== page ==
Innovation in radiology and imaging has been an area of increased focus in the medical industry over the past decade, with new technologies and visualisation advancements emerging at a rapid pace. Artificial Intelligence (AI) implementation and advancement in imaging technologies have been crucial to developing more accurate results, thereby improving diagnoses and patient treatment options.
“The ultimate basis of acceptance and use of imaging is strong clinical evidence supporting the value. It is value based. You might have the best tool in the world, but if it doesn’t change the patient outcome then it doesn’t matter beyond simply being pretty pictures,” said Dr. Evis Sala of the University of Cambridge, UK who was part of discussions at the Total Radiology conference in Dubai, as she focused on state-of-the-art integrated diagnostics and the benefits of developing and validating functional imaging biomarkers for certain cancers.
Innovations in medical imaging are clearly a game changer but the direct impact on patient and economic outcomes is quite often understated, contends Dr. Arash Tehranzadeh of Cedars-Sinai-Kerlan Jobe Institute in the US. Such innovations coupled with artificial intelligence have improved the quality of careers for some of the world’s most well-known and highly paid athletes. “Some athletes with contracts in excess of US$55 million come into our clinics to get treated for career-threatening injuries, and these innovations in radio imagery have recently allowed for better treatment, potentially saving their lucrative careers as well as the performances of their teams.”
Now AI algorithms are being used to analyse millions of medical images in real time, enabling the detection of early-stage diseases and conditions. For example, it is being used to improve accuracies of mammograms, a crucial tool for detecting breast cancer, as well as advanced analyses of MRIs to help detect and treat prostate cancers. These algorithms analyse images faster and more accurately than human radiologists, reducing the sole reliance on manual image interpretation and minimising risks of missed diagnoses.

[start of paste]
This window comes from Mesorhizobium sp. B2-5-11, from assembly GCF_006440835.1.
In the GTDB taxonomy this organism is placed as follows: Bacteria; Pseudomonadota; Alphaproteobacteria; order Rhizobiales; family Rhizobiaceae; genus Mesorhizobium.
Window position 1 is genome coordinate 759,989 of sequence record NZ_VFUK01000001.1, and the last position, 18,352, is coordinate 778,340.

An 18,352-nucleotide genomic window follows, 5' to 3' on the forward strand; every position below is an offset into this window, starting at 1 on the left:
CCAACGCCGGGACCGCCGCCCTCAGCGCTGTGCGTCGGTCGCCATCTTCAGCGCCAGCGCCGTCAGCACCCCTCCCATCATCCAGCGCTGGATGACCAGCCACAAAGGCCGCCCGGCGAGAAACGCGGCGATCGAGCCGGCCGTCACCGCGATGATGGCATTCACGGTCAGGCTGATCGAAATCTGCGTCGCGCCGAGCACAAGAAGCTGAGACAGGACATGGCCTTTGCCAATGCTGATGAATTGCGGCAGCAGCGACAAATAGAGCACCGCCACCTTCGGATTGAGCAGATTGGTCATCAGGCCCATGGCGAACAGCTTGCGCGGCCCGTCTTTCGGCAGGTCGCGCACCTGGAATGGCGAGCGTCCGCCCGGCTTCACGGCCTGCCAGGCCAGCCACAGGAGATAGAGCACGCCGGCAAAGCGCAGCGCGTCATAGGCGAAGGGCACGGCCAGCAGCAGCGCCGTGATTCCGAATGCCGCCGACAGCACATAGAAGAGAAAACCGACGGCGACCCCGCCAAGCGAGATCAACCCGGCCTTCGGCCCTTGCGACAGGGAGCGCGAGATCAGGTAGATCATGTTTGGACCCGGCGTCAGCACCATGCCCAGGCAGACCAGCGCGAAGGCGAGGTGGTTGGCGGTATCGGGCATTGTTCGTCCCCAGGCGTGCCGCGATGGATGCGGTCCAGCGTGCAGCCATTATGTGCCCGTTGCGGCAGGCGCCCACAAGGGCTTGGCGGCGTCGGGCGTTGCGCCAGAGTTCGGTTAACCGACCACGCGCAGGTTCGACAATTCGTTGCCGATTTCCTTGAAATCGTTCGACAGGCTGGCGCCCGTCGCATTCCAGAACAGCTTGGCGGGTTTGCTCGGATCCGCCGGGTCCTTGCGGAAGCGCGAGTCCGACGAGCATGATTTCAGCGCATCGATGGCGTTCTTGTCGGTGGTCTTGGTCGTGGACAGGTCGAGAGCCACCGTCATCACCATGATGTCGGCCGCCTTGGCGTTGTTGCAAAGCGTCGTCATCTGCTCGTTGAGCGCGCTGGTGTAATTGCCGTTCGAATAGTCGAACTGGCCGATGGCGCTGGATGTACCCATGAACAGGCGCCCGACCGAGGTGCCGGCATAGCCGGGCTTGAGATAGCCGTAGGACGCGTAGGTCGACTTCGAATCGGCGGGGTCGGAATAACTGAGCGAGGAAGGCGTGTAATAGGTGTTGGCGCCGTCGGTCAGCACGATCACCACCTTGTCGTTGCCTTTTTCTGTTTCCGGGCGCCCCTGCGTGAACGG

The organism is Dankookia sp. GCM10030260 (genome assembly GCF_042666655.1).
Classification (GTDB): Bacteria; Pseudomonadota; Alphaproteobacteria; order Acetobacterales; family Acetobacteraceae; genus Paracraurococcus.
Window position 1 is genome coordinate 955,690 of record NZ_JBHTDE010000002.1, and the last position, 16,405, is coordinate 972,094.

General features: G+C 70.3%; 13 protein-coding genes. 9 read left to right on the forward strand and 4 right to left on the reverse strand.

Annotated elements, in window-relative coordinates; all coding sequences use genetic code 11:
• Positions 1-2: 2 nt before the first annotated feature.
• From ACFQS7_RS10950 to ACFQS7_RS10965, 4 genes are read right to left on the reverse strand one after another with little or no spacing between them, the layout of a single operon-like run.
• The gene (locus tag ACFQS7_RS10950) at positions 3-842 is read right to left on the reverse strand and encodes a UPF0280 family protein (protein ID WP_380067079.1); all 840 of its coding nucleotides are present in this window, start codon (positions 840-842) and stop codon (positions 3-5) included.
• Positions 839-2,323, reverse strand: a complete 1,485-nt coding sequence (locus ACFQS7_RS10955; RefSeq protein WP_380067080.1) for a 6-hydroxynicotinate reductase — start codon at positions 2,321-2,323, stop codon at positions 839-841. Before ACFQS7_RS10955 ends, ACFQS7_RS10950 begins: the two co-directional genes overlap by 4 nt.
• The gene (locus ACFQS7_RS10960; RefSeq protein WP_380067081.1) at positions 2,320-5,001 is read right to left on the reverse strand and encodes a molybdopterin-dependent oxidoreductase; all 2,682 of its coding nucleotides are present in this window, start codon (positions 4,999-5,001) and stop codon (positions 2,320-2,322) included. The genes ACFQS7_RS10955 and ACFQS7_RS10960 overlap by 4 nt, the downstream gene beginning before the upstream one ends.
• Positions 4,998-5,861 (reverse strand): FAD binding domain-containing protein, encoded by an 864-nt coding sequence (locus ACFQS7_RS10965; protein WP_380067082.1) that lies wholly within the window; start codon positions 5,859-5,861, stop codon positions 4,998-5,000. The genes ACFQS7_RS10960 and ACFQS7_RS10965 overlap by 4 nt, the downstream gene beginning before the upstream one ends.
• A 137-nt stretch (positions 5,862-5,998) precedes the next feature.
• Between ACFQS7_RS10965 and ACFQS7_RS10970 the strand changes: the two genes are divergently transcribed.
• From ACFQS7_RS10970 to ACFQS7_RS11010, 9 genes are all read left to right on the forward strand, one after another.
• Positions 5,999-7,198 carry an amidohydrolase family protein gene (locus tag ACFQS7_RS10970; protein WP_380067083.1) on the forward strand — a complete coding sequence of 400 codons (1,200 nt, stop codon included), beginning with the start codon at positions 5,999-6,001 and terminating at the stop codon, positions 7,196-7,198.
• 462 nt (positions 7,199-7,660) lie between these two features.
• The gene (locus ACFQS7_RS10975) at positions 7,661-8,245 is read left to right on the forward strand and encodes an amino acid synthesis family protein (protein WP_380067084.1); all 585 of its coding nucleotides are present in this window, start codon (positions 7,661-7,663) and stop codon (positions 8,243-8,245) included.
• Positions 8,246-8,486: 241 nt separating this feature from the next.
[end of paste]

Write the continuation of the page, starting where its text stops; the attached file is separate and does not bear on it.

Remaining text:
Advanced MRI Techniques have been in regular development, making the procedure faster, safer, and more efficient. New techniques such as “compressed sensing” MRI allow for faster scans, with fewer scans required to produce the same level of detail. This can be especially beneficial for patients with mobility issues or children who struggle to remain still during scans. Whole Body Magnetic Resonance Imaging (WBMRI) for example, is the most sensitive imaging test, allowing for earlier detection and treatment of multiple myeloma, directly contributing to improved long-term health and economic benefits.
Additionally, Computed Tomography (CT) scans, widely used to produce detailed images of internal organs and tissues, can be associated with significant radiation exposure. New and improved technologies include dual-energy CT scans which reduce radiation doses while providing high-quality images. These scans use two different types of radiation to produce images, enabling radiologists to differentiate between healthy and diseased tissues more accurately.
The introduction of Teleradiology has become a focus of digital transformation in healthcare systems which are continuously facing challenges in meeting the demands for medical imaging services, particularly in rural and remote areas. Teleradiology is helping to bridge the gap between patients and radiologists, providing improved access to imaging services and reducing wait times, resulting in much faster diagnoses and reduced burden on practitioners.
3D printing has also entered the medical fray where models of internal organs and bones can be used to help plan surgical procedures and visualise complex anatomy. The vast amounts of data being collected, analysed and stored by the above key innovative technologies require immense storage but with the additional caveat of allowing instant access when needed. Cloud-based management solutions enable healthcare providers to store and access images from anywhere they need, at any time. These systems provide a secure and efficient way to store, manage, and share images, reducing the risk of data loss or breaches.
This article appears in the Daily Dose 2023. Read the full issue online today.Back to Technology